Andes Mountain (1780) by Fernando BrambillaOriginal Source: National Library of Spain
Before the arrival of the Spanish in the northern section of what is now Chile, it was dominated by the Inca Empire, although there were few settlements. The Mapuche, the principal group in the region, inhabited the central region.
Portrait of Diego de Almagro (s. XVII)Original Source: National Historic Museum of Chile
Following the voyages of exploration of Diego de Almagro, in 1541 the city of Santiago was founded, and then in 1550, Concepción. The south was colonized later, although it was never heavily populated, while the Chiloé Archipelago was even more isolated.
Inca Empire (1780) by Fernando BrambillaOriginal Source: National Library of Spain
The country lived through continuous but sporadic confrontations between the settlers and the indigenous population. Thanks to the continuous conflict, and its position far from commercial routes and large conurbations, Chile was always a captaincy under the jurisdiction of the Viceroyalty of Peru.
Chilean settler (1910) by F. LeblancOriginal Source: National Library of Spain
Its permanent captaincy status kept away the elites who migrated to the region, and so the majority of the Spanish-speaking conquistadors were not exactly erudite or great linguists.
Santiago de Chile (1780) by Fernando BrambillaOriginal Source: National Library of Spain
Following its independence, the country's economy was based mainly on mining, which was controlled by foreign (and especially British) interests, leading to many Anglicisms penetrating the local lexicon.
A Spanish of its own
Chilean Spanish experiences very little regional variation, even though its territory extends across more than 1,800 miles (3,000 km). Even so, some experts divide the country into four zones: north, central, south, and the Chiloé archipelago.
Santiago de Chile (2019) by Alisha LubbenFundación Antonio de Nebrija
Chilean Spanish, represented by the dialect of Santiago-Valparaíso, differs so greatly from that of its neighboring countries that, at a dialectal level, it is considered a totally separate area from the rest. Many classifications apply this special status to Chilean Spanish.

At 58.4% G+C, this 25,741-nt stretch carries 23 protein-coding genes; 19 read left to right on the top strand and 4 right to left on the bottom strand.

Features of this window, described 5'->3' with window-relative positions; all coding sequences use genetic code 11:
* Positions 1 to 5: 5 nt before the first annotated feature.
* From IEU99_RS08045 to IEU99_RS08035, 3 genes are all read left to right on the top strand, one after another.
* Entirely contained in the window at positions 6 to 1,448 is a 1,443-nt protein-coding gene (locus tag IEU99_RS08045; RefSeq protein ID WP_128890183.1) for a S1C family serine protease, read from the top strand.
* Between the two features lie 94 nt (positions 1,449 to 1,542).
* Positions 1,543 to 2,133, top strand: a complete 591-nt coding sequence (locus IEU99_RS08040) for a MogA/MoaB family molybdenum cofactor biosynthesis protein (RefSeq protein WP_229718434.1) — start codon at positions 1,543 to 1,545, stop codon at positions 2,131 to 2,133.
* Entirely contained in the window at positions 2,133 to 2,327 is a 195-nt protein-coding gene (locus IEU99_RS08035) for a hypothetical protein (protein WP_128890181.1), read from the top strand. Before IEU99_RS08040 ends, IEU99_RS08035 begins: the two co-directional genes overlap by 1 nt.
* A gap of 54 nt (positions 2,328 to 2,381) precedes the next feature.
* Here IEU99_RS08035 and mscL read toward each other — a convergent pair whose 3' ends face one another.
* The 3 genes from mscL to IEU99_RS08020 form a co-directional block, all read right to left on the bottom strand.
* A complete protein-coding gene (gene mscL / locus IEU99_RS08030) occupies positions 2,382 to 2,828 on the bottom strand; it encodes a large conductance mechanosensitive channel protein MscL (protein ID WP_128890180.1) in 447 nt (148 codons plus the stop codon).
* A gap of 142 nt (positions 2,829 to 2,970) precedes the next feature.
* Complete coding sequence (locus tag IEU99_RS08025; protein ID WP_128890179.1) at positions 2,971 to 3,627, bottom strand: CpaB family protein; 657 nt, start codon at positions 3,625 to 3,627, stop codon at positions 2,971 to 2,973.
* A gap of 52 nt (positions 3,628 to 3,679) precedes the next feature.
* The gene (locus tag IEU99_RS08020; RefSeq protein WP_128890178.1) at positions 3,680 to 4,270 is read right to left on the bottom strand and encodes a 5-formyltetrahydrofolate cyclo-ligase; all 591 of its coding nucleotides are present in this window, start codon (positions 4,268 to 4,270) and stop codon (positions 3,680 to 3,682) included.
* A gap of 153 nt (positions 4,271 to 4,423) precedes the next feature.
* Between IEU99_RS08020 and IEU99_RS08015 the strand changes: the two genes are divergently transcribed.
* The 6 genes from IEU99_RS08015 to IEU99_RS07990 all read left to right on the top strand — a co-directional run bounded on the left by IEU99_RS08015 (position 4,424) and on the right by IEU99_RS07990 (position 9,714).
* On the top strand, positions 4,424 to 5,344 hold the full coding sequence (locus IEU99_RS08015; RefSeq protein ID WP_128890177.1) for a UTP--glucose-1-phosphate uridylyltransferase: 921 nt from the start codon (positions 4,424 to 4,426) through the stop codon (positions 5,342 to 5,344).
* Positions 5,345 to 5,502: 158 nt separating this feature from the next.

Mountain (2022) by Jens JohnssonFundación Antonio de Nebrija
There is one reason for this unique form of Spanish: Chile is bound by an ocean, a mountain range, a desert, and the Antarctic. These natural borders, along with the extraordinary dimensions of the South American country, enclose great wealth and variety.
Torres del Paine (2022) by Cristian VillanuevaFundación Antonio de Nebrija
More than just a form of expression, it is a variant of Spanish characterized by words that are cut short, copious idioms, neologisms, indigenisms, nicknames, communicative gestures, and also a pinch of humor in the language.
Flags of Chile (2022) by DiegograndiFundación Antonio de Nebrija
It is undoubtedly the most difficult to classify, and the most recognizable for its melody, its idioms, and its revolutionary spirit. Chilean Spanish is far removed from the confines of the Spanish Royal Academy. It is the language undergoing the most rapid change in the Spanish-speaking world.
With information from Observations on Latin American Spanish (Observaciones Sobre el Español en América) by Pedro Henríquez, and Latin American Spanish (El Español de América) by John M. Lipski
Curator: Rodrigo Díaz